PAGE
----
It’s hard to believe it’s been five whole years since we lost music legend Prince on April 21, 2016. The Purple Rain singer was only 57 at his time of death after accidentally overdosing on fentanyl, according to The New York Times. But in the wake of his death, Prince’s music is still honored around the world.
In fact, Prince’s estate rereleased his 1999 album in November 2019, 37 years after the album first hit airwaves and “made him a rock star before Purple Rain made him a mass pop star,” as The Times puts it.
“I think the idea is to shine a light on the entirety of Prince’s creative legacy,” the archivist for Prince’s vault, Michael Howe, told NPR following the rerelease. “There were at least a couple of times during his life where he mentioned that he thought the contents of his vault, or some portion thereof, would be released at some point after he was gone. So using that guiding principle, we use our best judgment to present the things that we think are appropriate for specific creative eras of his life.”
Although Prince left us with plenty of never-heard material, there are a few things we don’t know about some of his beloved songs, including “1999.” Keep scrolling for the real meaning behind the iconic track.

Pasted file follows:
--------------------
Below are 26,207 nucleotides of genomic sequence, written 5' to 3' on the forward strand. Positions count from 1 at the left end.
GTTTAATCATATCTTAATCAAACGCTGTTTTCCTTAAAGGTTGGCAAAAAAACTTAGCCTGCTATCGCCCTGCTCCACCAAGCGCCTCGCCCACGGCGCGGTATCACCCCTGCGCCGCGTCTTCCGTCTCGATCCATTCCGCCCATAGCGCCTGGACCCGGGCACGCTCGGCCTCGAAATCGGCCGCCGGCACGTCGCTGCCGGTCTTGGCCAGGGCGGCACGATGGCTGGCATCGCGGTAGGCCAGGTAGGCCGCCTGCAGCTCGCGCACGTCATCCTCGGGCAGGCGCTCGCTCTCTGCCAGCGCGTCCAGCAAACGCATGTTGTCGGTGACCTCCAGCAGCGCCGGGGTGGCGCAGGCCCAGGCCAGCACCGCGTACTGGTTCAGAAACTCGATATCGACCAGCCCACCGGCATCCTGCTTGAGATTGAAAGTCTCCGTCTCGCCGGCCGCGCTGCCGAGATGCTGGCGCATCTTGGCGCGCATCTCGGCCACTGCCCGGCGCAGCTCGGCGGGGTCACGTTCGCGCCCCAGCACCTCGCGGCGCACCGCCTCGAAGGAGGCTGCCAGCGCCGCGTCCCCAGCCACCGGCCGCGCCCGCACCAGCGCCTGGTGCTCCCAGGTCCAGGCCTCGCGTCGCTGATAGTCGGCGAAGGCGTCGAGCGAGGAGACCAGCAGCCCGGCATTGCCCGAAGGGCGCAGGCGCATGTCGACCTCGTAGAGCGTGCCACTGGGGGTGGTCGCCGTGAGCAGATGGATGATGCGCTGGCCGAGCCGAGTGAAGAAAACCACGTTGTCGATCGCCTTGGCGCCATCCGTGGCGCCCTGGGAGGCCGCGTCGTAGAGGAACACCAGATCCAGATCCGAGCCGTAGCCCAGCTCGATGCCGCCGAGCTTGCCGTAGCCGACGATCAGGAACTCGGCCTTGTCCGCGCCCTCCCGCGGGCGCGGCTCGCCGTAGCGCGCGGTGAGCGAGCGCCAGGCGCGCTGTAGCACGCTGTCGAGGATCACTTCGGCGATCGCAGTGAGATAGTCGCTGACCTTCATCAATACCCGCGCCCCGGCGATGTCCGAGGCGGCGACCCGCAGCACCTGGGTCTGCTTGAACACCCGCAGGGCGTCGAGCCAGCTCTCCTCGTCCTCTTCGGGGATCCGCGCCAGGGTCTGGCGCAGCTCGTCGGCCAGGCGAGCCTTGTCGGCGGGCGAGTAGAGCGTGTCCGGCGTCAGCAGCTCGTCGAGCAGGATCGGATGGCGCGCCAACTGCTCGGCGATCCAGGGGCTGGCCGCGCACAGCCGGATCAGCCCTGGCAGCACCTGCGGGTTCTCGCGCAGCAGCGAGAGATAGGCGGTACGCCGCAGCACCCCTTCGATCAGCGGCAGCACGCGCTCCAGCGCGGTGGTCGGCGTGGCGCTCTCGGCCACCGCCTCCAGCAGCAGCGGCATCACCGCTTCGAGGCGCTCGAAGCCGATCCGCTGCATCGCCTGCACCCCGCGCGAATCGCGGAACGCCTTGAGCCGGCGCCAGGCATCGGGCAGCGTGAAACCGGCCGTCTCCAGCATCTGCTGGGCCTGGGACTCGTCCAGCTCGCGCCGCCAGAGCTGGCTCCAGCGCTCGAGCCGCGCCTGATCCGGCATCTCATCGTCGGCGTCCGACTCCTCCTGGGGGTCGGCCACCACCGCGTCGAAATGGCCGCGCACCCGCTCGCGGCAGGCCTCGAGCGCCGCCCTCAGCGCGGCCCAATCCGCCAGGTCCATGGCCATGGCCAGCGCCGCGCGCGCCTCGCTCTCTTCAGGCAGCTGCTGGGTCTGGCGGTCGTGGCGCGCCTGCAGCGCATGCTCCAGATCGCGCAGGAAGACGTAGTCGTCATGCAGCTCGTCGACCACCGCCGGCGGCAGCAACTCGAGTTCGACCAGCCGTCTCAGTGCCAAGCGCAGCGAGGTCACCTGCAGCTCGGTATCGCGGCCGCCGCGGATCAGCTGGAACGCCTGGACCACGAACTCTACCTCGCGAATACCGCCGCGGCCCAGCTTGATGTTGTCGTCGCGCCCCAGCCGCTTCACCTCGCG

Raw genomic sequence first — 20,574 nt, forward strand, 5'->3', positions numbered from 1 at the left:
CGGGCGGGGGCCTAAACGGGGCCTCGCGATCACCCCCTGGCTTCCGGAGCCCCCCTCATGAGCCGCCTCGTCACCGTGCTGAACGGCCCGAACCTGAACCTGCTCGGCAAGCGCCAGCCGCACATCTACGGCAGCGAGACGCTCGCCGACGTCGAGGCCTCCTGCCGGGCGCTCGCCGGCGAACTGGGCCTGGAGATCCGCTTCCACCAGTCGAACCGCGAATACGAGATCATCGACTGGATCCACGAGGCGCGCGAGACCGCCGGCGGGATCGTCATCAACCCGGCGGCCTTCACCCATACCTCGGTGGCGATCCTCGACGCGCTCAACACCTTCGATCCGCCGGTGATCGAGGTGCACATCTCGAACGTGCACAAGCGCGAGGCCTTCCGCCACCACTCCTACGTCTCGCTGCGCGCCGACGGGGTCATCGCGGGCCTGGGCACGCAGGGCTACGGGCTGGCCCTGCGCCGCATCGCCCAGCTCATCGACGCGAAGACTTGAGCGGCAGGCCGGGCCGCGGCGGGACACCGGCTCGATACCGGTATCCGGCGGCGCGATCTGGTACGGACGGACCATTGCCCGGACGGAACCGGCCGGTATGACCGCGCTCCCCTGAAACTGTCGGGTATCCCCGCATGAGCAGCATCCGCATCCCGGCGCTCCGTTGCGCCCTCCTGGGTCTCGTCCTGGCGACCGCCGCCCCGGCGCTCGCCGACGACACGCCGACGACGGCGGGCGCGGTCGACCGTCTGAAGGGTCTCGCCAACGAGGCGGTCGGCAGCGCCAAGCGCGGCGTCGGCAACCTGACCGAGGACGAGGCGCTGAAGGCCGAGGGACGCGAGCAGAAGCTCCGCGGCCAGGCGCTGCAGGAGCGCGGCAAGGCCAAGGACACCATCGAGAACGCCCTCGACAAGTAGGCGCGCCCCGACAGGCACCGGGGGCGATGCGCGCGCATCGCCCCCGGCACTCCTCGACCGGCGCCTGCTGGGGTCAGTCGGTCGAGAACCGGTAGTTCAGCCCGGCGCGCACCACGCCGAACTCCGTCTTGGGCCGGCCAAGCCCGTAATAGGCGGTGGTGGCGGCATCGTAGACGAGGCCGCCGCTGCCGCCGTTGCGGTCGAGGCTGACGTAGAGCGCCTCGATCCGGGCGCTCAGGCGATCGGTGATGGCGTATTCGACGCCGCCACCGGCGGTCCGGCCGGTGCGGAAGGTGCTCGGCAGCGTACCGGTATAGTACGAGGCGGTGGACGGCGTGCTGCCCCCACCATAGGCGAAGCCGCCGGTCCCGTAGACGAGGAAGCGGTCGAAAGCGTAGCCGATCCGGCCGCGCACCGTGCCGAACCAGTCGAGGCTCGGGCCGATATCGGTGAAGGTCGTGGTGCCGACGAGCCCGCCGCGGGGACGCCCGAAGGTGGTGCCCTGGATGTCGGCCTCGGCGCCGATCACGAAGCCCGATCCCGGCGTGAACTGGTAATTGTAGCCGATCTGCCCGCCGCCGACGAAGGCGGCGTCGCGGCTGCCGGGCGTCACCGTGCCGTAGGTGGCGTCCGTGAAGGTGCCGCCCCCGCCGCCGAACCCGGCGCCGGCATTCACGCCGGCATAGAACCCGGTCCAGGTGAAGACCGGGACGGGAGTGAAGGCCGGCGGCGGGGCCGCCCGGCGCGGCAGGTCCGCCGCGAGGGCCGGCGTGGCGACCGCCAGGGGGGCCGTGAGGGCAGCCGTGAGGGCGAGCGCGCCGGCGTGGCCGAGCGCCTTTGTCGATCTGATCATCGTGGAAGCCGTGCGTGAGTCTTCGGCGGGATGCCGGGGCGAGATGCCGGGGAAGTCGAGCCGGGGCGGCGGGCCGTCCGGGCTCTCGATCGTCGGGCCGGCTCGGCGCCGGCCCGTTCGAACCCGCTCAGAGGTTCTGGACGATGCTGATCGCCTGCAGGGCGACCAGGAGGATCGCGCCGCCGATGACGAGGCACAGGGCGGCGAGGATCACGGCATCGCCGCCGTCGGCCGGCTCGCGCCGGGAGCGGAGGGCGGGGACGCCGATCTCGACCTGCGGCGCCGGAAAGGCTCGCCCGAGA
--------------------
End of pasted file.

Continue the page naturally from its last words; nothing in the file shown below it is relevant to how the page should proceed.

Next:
The meaning of '1999' isn't what you may think
Prince’s “1999” was first released in 1982 and was a direct reflection of the times. You see, the early 1980s marks the closest the world has ever come to nuclear war, according to scientists, per Wired. But with people panicked over a possible Armageddon, Prince chose to look towards the future with the year 1999 being nearly two decades away at the time. According to Song Meanings and Facts, the song acts as a metaphor for three big ideas, two of which are the fright over nuclear war, and the religious significance of the year 1999 being the end of the world, “since in this song Prince alludes to a general feeling of pessimism people were feeling about what the near future would bring,” the website explained.
However, the primary meaning behind “1999” is about “recognizing that this year would logically be one of the biggest party dates in history, since, once again, it is ushering in a new millennium,” according to the outlet. “So that is what the artist means when he states his intent to ‘party like it’s 1999’,” they wrote, adding the track “is in direct defiance of the depressing ideas that the world is coming to an end.” And while Prince acknowledges that ‘we could all die any day’ in the song, his anthem was intended to help people live in the moment instead of fearing the future. Now that is a message we can get behind.
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